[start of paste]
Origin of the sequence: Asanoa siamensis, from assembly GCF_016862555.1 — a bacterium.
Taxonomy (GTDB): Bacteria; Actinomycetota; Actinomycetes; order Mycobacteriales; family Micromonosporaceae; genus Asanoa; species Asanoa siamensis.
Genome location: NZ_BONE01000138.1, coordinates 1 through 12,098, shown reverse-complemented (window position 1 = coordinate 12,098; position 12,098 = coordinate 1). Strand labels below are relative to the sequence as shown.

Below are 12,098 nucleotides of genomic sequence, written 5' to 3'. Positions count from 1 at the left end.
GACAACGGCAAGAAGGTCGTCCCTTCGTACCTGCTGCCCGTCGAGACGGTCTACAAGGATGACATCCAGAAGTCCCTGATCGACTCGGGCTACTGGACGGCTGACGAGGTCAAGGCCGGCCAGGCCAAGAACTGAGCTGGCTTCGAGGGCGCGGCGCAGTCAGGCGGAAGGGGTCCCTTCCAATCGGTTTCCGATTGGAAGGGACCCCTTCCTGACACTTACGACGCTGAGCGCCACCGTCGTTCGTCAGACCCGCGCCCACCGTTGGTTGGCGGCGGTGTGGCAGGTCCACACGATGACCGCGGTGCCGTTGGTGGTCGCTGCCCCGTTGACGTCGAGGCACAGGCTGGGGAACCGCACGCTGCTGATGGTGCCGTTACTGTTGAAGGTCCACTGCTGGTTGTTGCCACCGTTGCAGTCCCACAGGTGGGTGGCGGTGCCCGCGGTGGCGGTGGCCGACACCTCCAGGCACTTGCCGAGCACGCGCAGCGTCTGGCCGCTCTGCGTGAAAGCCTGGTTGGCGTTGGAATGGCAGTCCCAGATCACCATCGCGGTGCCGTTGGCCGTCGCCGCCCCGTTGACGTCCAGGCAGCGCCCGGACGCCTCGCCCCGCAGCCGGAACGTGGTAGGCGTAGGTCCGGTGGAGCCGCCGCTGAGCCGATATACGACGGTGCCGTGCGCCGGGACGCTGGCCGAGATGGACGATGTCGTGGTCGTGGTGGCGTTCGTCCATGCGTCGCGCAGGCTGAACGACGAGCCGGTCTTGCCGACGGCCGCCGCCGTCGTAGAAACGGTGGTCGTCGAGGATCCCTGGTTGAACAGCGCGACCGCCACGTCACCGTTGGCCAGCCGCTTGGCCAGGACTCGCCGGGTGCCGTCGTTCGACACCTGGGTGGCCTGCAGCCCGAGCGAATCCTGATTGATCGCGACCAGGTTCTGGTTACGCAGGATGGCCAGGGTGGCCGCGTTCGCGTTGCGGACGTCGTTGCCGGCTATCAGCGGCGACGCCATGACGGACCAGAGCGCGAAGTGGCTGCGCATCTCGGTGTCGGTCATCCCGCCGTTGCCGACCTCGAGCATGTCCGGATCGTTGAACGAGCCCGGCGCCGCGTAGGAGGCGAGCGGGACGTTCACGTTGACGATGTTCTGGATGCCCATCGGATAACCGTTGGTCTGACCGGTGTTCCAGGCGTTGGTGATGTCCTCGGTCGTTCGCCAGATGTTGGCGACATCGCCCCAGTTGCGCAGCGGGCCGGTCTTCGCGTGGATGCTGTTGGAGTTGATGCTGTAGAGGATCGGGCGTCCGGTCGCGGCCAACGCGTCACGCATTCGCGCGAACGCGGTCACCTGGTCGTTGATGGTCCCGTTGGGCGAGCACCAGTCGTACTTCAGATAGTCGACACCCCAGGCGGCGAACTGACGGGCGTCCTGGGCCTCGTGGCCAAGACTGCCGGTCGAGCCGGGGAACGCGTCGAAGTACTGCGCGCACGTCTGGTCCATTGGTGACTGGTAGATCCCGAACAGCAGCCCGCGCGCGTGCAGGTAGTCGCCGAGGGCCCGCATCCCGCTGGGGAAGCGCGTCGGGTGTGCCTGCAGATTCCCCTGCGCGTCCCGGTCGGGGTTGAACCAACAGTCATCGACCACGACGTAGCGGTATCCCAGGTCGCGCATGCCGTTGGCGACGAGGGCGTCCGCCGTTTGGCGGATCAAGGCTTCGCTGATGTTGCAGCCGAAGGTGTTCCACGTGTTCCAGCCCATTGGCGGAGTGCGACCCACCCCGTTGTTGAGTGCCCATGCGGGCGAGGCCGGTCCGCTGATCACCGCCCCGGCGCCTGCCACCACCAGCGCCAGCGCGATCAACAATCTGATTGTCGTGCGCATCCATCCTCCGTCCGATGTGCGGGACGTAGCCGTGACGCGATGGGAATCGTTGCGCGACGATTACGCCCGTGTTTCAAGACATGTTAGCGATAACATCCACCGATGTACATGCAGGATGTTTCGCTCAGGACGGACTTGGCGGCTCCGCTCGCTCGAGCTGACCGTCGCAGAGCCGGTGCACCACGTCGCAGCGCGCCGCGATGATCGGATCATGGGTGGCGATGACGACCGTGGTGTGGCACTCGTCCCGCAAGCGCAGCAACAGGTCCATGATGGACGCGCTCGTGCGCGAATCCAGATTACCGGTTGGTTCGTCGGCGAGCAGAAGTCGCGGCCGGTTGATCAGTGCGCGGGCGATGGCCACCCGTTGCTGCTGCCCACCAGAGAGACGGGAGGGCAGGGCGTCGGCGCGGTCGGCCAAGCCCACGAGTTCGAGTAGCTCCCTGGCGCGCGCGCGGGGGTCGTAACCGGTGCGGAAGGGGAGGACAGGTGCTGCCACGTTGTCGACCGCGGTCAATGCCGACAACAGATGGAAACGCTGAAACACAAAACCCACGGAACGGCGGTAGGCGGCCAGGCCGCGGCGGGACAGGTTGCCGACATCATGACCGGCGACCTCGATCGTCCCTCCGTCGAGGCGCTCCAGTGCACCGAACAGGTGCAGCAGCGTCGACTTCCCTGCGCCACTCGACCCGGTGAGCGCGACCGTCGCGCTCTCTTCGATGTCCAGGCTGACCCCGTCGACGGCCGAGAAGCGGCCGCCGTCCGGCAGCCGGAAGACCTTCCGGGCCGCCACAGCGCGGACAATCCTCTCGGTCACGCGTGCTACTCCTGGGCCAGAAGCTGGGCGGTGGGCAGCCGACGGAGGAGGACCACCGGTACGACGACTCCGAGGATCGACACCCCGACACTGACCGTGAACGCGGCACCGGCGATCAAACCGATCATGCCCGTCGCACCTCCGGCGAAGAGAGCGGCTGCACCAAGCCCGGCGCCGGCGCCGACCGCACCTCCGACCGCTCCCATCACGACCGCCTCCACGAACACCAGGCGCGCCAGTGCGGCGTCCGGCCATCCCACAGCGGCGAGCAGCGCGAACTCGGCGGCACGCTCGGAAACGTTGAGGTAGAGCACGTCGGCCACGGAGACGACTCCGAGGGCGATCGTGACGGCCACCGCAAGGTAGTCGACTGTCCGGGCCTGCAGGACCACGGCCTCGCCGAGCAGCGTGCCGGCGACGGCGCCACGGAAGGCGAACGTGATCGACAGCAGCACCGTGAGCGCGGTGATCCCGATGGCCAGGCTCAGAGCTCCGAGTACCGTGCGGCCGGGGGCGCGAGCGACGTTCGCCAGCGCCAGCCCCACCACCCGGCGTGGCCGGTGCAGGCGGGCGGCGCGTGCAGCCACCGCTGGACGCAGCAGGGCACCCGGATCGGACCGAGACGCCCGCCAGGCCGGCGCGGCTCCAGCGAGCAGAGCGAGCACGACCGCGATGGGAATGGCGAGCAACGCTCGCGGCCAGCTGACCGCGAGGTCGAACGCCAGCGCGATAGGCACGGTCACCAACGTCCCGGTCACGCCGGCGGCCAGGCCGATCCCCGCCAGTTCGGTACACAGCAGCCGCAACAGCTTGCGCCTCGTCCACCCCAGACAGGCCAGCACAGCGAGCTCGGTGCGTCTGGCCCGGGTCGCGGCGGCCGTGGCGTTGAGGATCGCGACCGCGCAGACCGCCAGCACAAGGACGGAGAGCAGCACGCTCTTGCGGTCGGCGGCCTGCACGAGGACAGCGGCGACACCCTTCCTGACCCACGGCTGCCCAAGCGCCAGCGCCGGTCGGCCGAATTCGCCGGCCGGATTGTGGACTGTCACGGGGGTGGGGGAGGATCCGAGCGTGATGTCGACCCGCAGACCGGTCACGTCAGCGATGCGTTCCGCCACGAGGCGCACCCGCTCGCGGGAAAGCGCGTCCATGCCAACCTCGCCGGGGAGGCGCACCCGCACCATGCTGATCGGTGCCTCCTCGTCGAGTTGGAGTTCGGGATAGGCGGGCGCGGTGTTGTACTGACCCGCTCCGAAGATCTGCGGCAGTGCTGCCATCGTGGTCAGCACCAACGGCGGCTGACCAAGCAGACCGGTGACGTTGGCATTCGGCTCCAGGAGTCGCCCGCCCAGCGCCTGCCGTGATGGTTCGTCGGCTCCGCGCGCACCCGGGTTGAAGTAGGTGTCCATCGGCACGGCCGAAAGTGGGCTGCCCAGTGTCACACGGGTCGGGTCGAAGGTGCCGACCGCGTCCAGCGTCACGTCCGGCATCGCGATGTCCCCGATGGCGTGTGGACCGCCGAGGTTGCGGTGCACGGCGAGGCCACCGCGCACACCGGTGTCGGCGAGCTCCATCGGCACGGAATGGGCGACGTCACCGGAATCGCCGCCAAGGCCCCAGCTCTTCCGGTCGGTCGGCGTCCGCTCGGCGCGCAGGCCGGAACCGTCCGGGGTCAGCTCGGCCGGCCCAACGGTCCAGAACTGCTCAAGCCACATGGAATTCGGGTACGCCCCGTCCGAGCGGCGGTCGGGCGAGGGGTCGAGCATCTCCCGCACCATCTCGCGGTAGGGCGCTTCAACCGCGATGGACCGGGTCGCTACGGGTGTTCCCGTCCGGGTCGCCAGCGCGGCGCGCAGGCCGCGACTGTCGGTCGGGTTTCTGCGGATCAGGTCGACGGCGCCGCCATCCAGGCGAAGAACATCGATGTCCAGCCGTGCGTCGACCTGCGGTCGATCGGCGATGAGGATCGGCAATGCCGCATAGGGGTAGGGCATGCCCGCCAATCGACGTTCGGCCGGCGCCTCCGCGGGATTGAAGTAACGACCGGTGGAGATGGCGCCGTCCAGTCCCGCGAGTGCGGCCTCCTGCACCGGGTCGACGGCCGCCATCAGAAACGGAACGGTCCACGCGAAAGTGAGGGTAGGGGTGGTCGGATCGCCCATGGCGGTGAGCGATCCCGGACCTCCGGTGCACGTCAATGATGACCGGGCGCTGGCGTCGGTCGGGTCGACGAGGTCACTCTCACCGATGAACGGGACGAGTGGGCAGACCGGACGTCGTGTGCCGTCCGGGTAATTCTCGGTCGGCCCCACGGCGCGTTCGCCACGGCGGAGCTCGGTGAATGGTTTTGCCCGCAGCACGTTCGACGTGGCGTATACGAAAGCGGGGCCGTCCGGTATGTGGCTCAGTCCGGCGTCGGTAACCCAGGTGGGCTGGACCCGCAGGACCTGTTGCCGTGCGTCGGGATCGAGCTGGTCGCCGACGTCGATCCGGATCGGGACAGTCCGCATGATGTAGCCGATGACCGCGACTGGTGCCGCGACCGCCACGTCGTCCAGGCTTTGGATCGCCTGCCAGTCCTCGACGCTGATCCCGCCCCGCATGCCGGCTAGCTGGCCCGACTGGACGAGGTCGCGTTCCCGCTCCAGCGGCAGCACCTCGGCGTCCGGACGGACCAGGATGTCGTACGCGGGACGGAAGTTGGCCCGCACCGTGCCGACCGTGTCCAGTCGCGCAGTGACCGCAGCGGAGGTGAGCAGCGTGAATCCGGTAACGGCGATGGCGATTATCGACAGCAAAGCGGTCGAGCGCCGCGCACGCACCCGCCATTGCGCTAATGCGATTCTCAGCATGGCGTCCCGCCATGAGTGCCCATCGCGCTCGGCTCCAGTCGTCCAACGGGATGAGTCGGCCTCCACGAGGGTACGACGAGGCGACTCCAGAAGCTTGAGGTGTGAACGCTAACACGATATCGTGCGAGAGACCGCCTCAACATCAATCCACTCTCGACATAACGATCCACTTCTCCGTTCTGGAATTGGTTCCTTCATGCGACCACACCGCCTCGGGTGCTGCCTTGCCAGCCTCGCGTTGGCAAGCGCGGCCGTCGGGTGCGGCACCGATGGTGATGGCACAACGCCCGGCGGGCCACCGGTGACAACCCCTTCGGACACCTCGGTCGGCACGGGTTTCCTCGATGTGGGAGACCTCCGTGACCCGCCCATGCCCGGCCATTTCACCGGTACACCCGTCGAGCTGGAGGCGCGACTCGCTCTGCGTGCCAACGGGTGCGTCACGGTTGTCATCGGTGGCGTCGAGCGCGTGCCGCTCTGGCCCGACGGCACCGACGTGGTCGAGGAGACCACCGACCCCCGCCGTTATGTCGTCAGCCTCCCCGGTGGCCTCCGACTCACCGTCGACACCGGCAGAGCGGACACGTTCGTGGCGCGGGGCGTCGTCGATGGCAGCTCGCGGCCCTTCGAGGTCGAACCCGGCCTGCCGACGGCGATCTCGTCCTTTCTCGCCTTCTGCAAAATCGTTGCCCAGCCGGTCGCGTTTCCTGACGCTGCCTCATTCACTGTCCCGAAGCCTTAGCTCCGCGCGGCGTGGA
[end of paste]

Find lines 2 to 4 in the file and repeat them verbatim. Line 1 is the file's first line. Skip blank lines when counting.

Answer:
Taxonomy (GTDB): Bacteria; Actinomycetota; Actinomycetes; order Mycobacteriales; family Micromonosporaceae; genus Asanoa; species Asanoa siamensis.
Genome location: NZ_BONE01000138.1, coordinates 1 through 12,098, shown reverse-complemented (window position 1 = coordinate 12,098; position 12,098 = coordinate 1). Strand labels below are relative to the sequence as shown.

Below are 12,098 nucleotides of genomic sequence, written 5' to 3'. Positions count from 1 at the left end.